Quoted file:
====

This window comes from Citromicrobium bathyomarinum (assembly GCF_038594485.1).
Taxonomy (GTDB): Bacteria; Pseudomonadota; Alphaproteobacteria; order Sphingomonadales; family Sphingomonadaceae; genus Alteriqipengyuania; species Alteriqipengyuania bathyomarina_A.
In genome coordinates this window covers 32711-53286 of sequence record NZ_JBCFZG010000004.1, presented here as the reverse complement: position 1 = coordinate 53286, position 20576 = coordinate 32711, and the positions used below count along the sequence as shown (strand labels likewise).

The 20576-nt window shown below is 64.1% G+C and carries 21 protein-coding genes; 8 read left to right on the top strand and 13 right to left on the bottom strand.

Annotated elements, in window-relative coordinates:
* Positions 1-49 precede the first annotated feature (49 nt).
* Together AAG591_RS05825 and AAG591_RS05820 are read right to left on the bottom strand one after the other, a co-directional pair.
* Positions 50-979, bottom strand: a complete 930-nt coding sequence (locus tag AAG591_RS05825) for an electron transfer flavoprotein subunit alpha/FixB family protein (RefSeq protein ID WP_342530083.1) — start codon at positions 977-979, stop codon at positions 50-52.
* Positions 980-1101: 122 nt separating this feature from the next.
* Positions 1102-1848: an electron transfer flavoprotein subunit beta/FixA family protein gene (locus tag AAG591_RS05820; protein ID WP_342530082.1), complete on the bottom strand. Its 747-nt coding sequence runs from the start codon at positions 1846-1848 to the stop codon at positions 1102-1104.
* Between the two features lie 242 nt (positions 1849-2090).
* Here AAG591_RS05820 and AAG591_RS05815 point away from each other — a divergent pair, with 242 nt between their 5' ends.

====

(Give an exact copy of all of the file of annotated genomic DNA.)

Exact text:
This window comes from Citromicrobium bathyomarinum (assembly GCF_038594485.1).
Taxonomy (GTDB): Bacteria; Pseudomonadota; Alphaproteobacteria; order Sphingomonadales; family Sphingomonadaceae; genus Alteriqipengyuania; species Alteriqipengyuania bathyomarina_A.
In genome coordinates this window covers 32711-53286 of sequence record NZ_JBCFZG010000004.1, presented here as the reverse complement: position 1 = coordinate 53286, position 20576 = coordinate 32711, and the positions used below count along the sequence as shown (strand labels likewise).

The 20576-nt window shown below is 64.1% G+C and carries 21 protein-coding genes; 8 read left to right on the top strand and 13 right to left on the bottom strand.

Annotated elements, in window-relative coordinates:
* Positions 1-49 precede the first annotated feature (49 nt).
* Together AAG591_RS05825 and AAG591_RS05820 are read right to left on the bottom strand one after the other, a co-directional pair.
* Positions 50-979, bottom strand: a complete 930-nt coding sequence (locus tag AAG591_RS05825) for an electron transfer flavoprotein subunit alpha/FixB family protein (RefSeq protein ID WP_342530083.1) — start codon at positions 977-979, stop codon at positions 50-52.
* Positions 980-1101: 122 nt separating this feature from the next.
* Positions 1102-1848: an electron transfer flavoprotein subunit beta/FixA family protein gene (locus tag AAG591_RS05820; protein ID WP_342530082.1), complete on the bottom strand. Its 747-nt coding sequence runs from the start codon at positions 1846-1848 to the stop codon at positions 1102-1104.
* Between the two features lie 242 nt (positions 1849-2090).
* Here AAG591_RS05820 and AAG591_RS05815 point away from each other — a divergent pair, with 242 nt between their 5' ends.